Pretending You're Not Sad or In Pain is Dumb
I spent a powerful 48 hours this week with 9 successful men who are doing their best to love their families, be solid leaders, be loyal friends, and pass God’s love on to the world. After a fun round of golf and hanging out getting to know each other, we had dinner where the conversation got real: Our host asked us each to share the biggest challenge we faced in the last year.
You never know how a question like that will go over. Are people going stay superficial? Will anyone really open up? My experience tells me that whoever goes first sets the tone. If the first guy bluffs his way through it, the rest will hover around 80% vulnerable. The opposite is true, too: authenticity begets authenticity.
The first guy talked honestly about a physical ailment he is wrestling with and about the death of a good friend. It wasn’t like his story was particularly gut-wrenching or the most tragic thing you’ve ever heard, but it was as genuine as genuine could be. The rest of the guys followed suit.
Man after man went. A few openly wept. The issues ranged from marriage issues to financial catastrophe to betrayal by business partners. Two said that what they were sharing was the first time they had gone public with it.
I learned three things that night:
1. Pretending you’re not feeling pain or sadness is dumb. Just as authenticity begets authenticity, authenticity is the gateway to personal growth and joy. As I listened to the men in that room-– and as I shared my deal – I sensed a palpable relief amongst us. Like toxins being released from our bodies. Toxins like shame, anger, and fear that dissipate when windows are flung open and fresh air blows through. Confession launches the healing process.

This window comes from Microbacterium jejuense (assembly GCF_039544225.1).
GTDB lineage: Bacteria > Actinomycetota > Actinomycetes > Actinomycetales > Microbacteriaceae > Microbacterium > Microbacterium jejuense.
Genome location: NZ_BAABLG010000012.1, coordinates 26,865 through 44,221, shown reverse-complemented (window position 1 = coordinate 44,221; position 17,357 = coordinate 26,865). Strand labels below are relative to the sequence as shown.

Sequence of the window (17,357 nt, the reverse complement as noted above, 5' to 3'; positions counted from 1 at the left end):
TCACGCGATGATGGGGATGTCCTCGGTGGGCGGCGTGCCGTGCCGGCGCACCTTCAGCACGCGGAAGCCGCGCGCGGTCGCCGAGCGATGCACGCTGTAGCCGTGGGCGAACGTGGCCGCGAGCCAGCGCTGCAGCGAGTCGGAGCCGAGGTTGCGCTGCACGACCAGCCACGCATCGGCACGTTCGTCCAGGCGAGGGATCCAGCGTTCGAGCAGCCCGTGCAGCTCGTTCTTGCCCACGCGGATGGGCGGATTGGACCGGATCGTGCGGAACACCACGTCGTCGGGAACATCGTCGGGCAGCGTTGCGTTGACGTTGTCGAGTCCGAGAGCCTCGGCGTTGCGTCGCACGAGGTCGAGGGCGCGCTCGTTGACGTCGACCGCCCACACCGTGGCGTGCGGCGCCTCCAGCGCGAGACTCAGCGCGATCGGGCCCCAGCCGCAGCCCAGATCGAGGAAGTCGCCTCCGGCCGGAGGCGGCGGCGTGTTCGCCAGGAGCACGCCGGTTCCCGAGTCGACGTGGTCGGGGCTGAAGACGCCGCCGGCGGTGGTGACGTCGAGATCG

2. I felt compassion. "Compassion" means to have or share the same feeling. I felt anger and shame and fear when those emotions were displayed. And then I felt this urge to help. To do more than commiserate, but to assist in the healing. Hearing about other’s pain also caused me to know I’m not the only guy with issues… and that, relatively speaking, I’m guilty of making mole hills into mountains.
3. The power of a non-judgmental community cannot be underestimated. It’s only in environments like that that the value of confession can be experienced. We’ve learned over the years at the Halftime Institute that it’s rare for people to have a community like this and it’s why we take such pains to develop the right culture for the groups of people going through our Fellows Program.
Here’s my encouragement: If you don’t have a group somewhere in your life where you can get real, get input and not be judged, you’re missing out and probably not growing much. You don’t need 9 people. Even 1 or 2 of the right ones will work. Go find them. Get real. Get joy.